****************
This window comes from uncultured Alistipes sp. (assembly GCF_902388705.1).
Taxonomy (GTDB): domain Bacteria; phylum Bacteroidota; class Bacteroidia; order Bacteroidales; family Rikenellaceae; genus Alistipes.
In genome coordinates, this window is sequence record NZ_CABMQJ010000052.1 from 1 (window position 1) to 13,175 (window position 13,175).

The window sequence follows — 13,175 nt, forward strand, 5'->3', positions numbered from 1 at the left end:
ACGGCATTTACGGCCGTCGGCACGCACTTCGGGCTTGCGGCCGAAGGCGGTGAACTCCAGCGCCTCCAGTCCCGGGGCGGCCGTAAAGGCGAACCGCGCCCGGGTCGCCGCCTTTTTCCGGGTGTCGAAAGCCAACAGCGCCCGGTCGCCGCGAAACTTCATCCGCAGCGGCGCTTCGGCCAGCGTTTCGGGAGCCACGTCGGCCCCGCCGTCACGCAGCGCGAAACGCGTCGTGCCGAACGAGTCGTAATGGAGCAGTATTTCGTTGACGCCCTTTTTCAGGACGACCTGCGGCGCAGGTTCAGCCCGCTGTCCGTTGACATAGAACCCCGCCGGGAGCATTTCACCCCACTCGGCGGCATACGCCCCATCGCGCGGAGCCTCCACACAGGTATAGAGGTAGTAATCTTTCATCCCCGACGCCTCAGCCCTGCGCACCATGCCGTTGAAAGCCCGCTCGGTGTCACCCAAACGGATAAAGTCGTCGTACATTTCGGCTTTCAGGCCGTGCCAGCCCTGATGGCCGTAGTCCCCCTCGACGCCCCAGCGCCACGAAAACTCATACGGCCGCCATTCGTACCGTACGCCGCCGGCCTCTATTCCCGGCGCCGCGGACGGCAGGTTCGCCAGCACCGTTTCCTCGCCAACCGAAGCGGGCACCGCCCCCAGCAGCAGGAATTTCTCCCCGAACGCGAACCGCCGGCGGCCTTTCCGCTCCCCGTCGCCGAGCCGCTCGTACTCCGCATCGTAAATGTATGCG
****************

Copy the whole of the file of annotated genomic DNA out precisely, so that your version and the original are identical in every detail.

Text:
This window comes from uncultured Alistipes sp. (assembly GCF_902388705.1).
Taxonomy (GTDB): domain Bacteria; phylum Bacteroidota; class Bacteroidia; order Bacteroidales; family Rikenellaceae; genus Alistipes.
In genome coordinates, this window is sequence record NZ_CABMQJ010000052.1 from 1 (window position 1) to 13,175 (window position 13,175).

The window sequence follows — 13,175 nt, forward strand, 5'->3', positions numbered from 1 at the left end:
ACGGCATTTACGGCCGTCGGCACGCACTTCGGGCTTGCGGCCGAAGGCGGTGAACTCCAGCGCCTCCAGTCCCGGGGCGGCCGTAAAGGCGAACCGCGCCCGGGTCGCCGCCTTTTTCCGGGTGTCGAAAGCCAACAGCGCCCGGTCGCCGCGAAACTTCATCCGCAGCGGCGCTTCGGCCAGCGTTTCGGGAGCCACGTCGGCCCCGCCGTCACGCAGCGCGAAACGCGTCGTGCCGAACGAGTCGTAATGGAGCAGTATTTCGTTGACGCCCTTTTTCAGGACGACCTGCGGCGCAGGTTCAGCCCGCTGTCCGTTGACATAGAACCCCGCCGGGAGCATTTCACCCCACTCGGCGGCATACGCCCCATCGCGCGGAGCCTCCACACAGGTATAGAGGTAGTAATCTTTCATCCCCGACGCCTCAGCCCTGCGCACCATGCCGTTGAAAGCCCGCTCGGTGTCACCCAAACGGATAAAGTCGTCGTACATTTCGGCTTTCAGGCCGTGCCAGCCCTGATGGCCGTAGTCCCCCTCGACGCCCCAGCGCCACGAAAACTCATACGGCCGCCATTCGTACCGTACGCCGCCGGCCTCTATTCCCGGCGCCGCGGACGGCAGGTTCGCCAGCACCGTTTCCTCGCCAACCGAAGCGGGCACCGCCCCCAGCAGCAGGAATTTCTCCCCGAACGCGAACCGCCGGCGGCCTTTCCGCTCCCCGTCGCCGAGCCGCTCGTACTCCGCATCGTAAATGTATGCG